A year into the experiment, has 'defense over offense' helped or hurt the Blue Jays?

Kevin Kiermaier making a catch in center field against the Colorado Rockies
Kevin Kiermaier making a catch in center field against the Colorado Rockies / Mark Blinch/GettyImages

"It just comes down to executing the little things."

John Schneider

Let's go back to Oct. 8, 2022. The Toronto Blue Jays were facing the Seattle Mariners in Game 2 of the Wild Card Series, with the Jays facing elimination. Despite being up early in the game, the Jays would go on to lose in stunning fashion, resulting in a collision between Bo Bichette and George Springer. The Jays were promptly eliminated from postseason contention.

This isn't to reminisce negative memories of the franchise, but instead highlight a significant moment that changed the direction of the team. GM Ross Atkins decided to improve on the things that lost them that wildcard game, sparking a new philosophy into this Blue Jays core. The Jays planned to significantly improve the defense, and by extension, allow fewer runs than they score.

This plan started by acquiring CF veteran Kevin Kiermaier. Not only one of the best defenders of this era, but of all time. His career DRS is +166, which is 1st among all outfielders since the stat's conception in 2003. Just watching Kiermaier play, it's easy to see why he's ranked so highly, as he makes the impossible look effortless. This move worked in tandem with the Jays biggest acquisition of the offseason: Trading for Daulton Varsho. Varsho had emerged as one the leagues most elite defenders as well, being in the 99th percentile of OAA in the year he was acquired. The new outfield was completely revamped, with an emphasis on converting outs to lighten the load.

In a vacuum, the experiment worked. The Blue Jays finished 1st in DRS with 88, which was 17 runs higher than the second-place Milwaukee Brewers. Other defensive metrics aligned well, with the Jays finishing top 10 in OAA (11), UZR (29.6), and for the traditional fans, just 71 errors, which was the 5th lowest mark in baseball.

In 2024, that success is continuing for the 2nd straight year. The Blue Jays currently have 10 OAA, which is tied for 1st in all of MLB, with the San Francisco Giants. The team has proven that their fielding is a clear strength, which can be relied upon consistently throughout each year.

The bigger issue lied with how the offense performed over the course of the entire season. And so far in 2024, those same trends are rearing its head for the Jays. This is where the Blue Jays currently rank in numerous offensive categories.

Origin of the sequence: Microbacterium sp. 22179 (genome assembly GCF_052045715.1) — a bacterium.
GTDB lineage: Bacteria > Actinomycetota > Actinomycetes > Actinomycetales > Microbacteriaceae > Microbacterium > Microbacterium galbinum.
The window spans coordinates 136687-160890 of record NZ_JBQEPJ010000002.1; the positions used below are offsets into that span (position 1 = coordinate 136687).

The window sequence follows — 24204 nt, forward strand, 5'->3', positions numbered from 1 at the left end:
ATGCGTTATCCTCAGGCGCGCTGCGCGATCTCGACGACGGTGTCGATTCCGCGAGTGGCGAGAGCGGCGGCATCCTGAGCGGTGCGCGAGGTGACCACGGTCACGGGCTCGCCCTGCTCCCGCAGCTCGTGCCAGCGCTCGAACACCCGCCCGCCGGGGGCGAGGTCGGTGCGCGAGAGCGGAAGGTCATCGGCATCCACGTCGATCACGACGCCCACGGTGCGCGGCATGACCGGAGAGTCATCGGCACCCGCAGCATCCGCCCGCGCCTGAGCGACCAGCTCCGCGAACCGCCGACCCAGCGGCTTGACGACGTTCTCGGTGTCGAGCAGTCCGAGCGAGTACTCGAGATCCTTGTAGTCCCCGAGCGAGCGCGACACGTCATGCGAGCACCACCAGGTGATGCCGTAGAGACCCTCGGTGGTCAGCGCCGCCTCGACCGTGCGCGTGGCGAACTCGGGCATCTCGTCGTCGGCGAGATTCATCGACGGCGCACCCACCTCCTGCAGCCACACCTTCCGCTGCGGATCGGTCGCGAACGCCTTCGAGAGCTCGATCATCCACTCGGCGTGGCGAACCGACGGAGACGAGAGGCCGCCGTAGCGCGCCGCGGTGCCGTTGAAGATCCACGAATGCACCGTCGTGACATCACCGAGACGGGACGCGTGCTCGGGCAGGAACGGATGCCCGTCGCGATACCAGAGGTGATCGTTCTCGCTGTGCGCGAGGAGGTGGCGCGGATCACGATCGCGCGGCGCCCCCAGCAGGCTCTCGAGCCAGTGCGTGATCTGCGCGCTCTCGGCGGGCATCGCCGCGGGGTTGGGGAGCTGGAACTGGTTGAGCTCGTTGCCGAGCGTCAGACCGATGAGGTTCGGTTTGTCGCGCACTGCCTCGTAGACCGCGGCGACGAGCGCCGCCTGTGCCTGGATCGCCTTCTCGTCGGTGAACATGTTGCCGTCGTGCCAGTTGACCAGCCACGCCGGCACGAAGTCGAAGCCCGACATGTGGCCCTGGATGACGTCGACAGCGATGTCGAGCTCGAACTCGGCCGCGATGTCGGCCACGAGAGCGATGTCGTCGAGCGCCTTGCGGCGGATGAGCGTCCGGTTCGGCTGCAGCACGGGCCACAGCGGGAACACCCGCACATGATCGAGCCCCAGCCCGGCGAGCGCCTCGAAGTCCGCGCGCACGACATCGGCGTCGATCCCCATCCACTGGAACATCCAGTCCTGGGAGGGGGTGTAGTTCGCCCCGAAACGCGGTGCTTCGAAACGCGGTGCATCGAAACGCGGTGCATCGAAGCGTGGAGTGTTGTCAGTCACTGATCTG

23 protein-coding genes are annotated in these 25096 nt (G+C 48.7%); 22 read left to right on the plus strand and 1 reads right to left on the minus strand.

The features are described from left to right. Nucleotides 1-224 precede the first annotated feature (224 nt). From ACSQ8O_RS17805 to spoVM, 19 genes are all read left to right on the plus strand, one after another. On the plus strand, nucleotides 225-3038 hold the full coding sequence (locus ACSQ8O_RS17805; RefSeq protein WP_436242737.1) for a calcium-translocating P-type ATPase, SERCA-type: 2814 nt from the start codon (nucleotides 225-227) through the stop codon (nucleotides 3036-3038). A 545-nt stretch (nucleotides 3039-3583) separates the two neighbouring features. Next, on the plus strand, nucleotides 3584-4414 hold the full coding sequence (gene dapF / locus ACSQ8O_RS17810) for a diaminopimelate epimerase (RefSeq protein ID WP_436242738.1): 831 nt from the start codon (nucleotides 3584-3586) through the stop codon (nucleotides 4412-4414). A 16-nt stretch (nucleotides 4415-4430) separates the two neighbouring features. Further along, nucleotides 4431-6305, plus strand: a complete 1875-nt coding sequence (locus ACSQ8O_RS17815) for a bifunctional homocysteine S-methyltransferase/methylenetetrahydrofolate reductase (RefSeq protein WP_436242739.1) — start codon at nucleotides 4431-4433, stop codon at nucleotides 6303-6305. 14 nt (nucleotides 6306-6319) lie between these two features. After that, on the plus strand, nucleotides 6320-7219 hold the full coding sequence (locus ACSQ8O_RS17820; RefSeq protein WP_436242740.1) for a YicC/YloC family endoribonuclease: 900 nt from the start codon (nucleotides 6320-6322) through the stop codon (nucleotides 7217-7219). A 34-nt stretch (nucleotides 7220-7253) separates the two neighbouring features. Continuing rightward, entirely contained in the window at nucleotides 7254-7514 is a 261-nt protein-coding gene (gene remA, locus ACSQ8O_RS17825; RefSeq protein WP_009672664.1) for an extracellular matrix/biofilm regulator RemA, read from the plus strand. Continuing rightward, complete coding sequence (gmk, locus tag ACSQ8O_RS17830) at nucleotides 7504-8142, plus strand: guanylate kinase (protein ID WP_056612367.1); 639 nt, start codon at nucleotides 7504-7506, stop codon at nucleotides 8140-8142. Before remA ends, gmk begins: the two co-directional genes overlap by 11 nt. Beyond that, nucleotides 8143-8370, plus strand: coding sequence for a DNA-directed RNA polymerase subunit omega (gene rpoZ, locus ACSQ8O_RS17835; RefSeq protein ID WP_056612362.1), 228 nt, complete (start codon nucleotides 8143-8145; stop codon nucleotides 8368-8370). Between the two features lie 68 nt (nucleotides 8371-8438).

Jays Rank (2024)

Rank in MLB (2024)

Home Runs









Hard Hit %



Barrel %



AVG Exit Velo



The current trends for the Blue Jays are ticking in the wrong direction, as the offensive approach is simply not translating into good results. There is an clear lack of power out of the current Jays roster, and it's affecting their ability to score consistently. This is coming off of last years offensive struggles, and stands as the biggest hurdle for the Jays to navigate in order to stay competitive, as their starting pitching and bullpen have normalized to regular expectations.

The Blue Jays stand at 13-12, with a run differential of -13. On one hand, it's reasonable to expect some player to catch fire, but with the problems the lineup faced last year, there is an increasing sample size growing that the Blue Jays offense will continue to underperform. Considering where the Blue Jays once were from hitting the 8th-most home runs of all time in a single season (262 in 2021) to now, the offensive disparity has gone a little too far for the Jays to be in that upper echelon of competitive teams.

Defense is very important. Making the routine plays, and even converting the tougher outs is a fundamental part of the game, and the Blue Jays are objectively one of the best in that regard. Yet the current opinion surrounding the team is that the defensive strength is not enough to overturn the offensive woes the team has been going through for nearly 200 games now. Time will tell if this roster can show more signs of life, but the new philosophy that the team has undergone may not have been the right choice.